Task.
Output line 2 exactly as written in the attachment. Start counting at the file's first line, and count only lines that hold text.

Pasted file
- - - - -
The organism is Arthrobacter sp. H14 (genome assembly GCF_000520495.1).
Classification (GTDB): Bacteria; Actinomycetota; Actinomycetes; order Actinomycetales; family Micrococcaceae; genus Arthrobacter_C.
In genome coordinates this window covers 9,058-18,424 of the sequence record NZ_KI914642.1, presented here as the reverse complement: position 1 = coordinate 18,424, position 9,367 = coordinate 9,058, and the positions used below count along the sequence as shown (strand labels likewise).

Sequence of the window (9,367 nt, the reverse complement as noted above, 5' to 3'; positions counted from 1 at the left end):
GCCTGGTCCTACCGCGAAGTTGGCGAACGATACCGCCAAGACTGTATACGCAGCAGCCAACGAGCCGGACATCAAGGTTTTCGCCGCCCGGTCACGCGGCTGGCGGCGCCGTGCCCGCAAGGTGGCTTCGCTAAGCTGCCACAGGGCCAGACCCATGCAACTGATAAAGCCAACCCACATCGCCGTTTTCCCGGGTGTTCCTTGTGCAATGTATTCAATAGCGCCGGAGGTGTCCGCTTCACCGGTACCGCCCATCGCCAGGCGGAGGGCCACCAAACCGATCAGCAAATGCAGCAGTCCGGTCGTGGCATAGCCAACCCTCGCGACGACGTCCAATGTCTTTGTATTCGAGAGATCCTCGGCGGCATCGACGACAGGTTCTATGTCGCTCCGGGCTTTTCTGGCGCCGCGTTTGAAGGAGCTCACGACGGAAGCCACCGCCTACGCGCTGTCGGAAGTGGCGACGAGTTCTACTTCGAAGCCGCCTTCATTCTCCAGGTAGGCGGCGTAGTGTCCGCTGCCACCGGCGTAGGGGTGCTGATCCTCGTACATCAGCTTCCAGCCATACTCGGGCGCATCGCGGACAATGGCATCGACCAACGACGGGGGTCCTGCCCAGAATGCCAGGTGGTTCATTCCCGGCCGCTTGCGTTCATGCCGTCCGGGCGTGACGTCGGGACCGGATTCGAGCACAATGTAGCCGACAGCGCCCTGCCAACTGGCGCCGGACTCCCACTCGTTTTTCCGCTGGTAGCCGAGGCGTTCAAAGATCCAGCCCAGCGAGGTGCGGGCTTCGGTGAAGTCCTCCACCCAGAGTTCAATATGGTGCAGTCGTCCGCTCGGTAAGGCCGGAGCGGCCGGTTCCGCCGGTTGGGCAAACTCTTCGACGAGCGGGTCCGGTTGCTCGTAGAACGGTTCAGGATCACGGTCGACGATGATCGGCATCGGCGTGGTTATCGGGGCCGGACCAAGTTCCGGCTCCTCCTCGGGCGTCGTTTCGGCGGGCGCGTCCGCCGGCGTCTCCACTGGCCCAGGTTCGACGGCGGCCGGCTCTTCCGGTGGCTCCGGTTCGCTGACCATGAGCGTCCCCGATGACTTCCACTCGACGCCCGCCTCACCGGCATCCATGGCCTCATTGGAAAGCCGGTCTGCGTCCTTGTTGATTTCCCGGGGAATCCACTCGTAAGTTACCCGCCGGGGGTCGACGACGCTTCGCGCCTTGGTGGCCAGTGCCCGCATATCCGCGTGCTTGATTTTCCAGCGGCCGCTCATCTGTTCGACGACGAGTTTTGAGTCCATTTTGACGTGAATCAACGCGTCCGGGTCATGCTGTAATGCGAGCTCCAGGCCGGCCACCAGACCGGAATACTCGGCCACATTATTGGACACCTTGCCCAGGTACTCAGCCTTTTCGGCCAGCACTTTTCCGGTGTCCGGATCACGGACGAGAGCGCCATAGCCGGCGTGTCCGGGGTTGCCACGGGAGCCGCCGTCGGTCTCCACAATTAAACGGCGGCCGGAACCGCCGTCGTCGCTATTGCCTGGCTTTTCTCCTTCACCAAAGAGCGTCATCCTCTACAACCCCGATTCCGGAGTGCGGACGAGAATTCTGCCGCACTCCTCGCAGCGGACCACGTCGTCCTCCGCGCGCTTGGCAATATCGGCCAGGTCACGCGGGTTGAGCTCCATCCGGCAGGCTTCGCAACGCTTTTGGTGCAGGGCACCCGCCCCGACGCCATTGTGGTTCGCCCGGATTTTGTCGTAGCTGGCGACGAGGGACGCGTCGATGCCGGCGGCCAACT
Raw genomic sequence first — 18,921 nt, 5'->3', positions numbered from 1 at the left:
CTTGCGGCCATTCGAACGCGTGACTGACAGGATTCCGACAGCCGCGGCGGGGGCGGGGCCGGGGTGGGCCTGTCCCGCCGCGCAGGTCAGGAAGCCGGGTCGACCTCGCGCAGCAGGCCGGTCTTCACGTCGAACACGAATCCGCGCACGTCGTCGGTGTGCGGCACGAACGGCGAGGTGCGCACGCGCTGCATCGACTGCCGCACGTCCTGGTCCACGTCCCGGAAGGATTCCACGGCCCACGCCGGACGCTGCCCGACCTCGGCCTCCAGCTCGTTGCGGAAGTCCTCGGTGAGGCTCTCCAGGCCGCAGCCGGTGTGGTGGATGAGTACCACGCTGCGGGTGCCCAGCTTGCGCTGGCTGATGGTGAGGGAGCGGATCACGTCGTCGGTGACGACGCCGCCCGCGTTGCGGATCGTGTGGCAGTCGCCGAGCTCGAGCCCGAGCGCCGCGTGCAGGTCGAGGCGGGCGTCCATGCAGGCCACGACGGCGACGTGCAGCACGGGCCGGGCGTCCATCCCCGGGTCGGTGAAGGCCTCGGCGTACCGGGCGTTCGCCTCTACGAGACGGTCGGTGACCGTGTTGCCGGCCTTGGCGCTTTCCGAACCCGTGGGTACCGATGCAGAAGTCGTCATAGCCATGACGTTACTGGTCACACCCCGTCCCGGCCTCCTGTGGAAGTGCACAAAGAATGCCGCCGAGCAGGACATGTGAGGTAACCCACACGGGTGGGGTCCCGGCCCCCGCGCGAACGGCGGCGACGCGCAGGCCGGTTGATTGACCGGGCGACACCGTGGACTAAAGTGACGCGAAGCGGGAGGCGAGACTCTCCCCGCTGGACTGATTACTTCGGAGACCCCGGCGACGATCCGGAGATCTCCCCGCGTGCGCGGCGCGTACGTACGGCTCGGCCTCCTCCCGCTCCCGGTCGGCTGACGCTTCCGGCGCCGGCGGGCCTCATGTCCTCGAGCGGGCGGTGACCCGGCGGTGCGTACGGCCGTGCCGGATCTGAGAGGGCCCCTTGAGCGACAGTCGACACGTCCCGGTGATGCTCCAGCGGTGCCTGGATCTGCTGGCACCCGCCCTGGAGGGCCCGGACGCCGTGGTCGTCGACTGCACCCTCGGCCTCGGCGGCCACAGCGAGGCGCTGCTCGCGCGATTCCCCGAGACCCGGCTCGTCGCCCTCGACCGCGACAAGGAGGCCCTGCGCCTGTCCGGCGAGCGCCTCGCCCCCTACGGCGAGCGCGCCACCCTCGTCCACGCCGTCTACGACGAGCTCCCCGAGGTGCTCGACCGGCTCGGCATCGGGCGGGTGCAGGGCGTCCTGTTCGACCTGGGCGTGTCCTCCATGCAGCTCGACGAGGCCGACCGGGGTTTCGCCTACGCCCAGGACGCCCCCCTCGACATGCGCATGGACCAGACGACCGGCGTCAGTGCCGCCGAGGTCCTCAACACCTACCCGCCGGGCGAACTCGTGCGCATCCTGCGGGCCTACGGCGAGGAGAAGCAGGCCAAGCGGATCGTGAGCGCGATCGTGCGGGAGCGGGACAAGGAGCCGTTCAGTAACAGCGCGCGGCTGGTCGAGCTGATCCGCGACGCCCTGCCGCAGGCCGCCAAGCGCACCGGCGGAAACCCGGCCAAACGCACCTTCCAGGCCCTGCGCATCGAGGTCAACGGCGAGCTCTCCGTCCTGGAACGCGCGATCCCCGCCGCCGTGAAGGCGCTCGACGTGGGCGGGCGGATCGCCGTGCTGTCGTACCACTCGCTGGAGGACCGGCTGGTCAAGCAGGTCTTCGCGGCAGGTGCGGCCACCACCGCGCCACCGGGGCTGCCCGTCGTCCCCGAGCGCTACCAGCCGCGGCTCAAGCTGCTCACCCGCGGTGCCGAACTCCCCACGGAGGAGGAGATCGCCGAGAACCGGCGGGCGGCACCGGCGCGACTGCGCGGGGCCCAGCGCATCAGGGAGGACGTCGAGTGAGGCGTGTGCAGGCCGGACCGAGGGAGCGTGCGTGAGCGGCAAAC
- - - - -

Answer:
Classification (GTDB): Bacteria; Actinomycetota; Actinomycetes; order Actinomycetales; family Micrococcaceae; genus Arthrobacter_C.